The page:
NEWS
By Jonathan Pitts, The Baltimore Sun | December 3, 2011
His father always set up an elaborate network of Lionel model trains late on Dec. 24, so when Frank Winner and his little brother, Jim, got up Christmas mornings, they'd find the living room of the small family home filled with moving cars, blowing whistles and flashing lights. The ritual made a deep impression. "It was awesome," says Winner, a longtime Severna Park resident. "I took [model railroading] up myself when I was a teenager. I've been playing with model trains ever since.
FEATURES
By MARILYN MCCRAVEN | November 1, 1992
With his beefy hands streaked with grease and sweat dripping down his face into the red bandanna tied around his neck, Rick Steffe tugs on his bib overalls and begins to answer a stranger's questions about the train he just rode on in Leakin Park -- the cars of which Mr. Steffe built with his own two hands.Everyone wants to know about the silver, brown and tan train cars -- powered by a black engine and followed by a red caboose -- that Mr. Steffe created in the basement of his Leonardtown home last winter.
NEWS
By SHERRY GRAHAM | January 31, 1995
Ask any model railroad enthusiast what his trains mean to him and you're likely to hear a variety of answers.To some, model railroading is an enjoyable hobby or a business interest. For others, it is a way of preserving and recalling history.The Sykesville and Patapsco Railway is bringing rail and local history to Sykesville.The group of eight model railroad buffs has worked diligently for more than a year refurbishing a 1910 Chessie Pullman car. The car was obtained through the B&O Railroad Museum and is being leased by the town indefinitely.
NEWS
By Frederick N. Rasmussen, The Baltimore Sun | February 14, 2012
Harry Craig "Frog" Snyder, a retired Baltimore County firefighter who was also a model railroad buff, died Feb. 8 at his Upperco home. He was 59. "We are waiting for the results of an autopsy for the cause of death," said his wife of 32 years, the former Frances E. Bandel. The son of a Baltimore & Ohio Railroad chief mechanic and an educator, Mr. Snyder was born in Baltimore and raised in Pikesville. After graduating from Milford Mill High School in 1970, he earned a bachelor's degree in 1974 from the University of Baltimore.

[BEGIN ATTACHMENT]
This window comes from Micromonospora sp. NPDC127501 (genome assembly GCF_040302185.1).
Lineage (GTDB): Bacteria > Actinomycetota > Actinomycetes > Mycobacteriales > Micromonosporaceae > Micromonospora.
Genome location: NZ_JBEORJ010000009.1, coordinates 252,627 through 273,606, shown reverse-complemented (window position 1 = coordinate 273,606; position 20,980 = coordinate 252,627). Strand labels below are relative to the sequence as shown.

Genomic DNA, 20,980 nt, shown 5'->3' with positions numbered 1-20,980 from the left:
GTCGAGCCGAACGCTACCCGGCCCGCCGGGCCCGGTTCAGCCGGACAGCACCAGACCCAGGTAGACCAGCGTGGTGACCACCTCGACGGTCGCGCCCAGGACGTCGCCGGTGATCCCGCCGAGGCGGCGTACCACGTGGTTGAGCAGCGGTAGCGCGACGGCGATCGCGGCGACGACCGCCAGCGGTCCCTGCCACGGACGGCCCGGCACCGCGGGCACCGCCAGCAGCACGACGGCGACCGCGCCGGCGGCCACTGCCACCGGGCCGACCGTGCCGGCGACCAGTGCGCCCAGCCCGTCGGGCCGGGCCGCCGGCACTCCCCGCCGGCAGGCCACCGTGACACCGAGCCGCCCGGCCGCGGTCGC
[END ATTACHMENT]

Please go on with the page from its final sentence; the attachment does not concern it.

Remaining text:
NEWS
By Marcia Myers and Marcia Myers,SUN STAFF | December 31, 2001
The glass doors swung open again yesterday as they have every December for nearly 50 years. And while the crowd threading its way to the third floor of 225 W. Saratoga St. has thinned over time and the neighborhood has frayed almost to its core, there is no denying that the Baltimore Society of Model Engineers can still perform magic. From elevated platforms in two high-ceilinged, brick-walled rooms, it directed an eclectic parade of miniature trains yesterday afternoon through a sprawl of tiny coal towns, Western Maryland forests, old-fashioned country villages and replicas of downtown rowhouses.
NEWS
By Frederick N. Rasmussen, The Baltimore Sun | March 22, 2013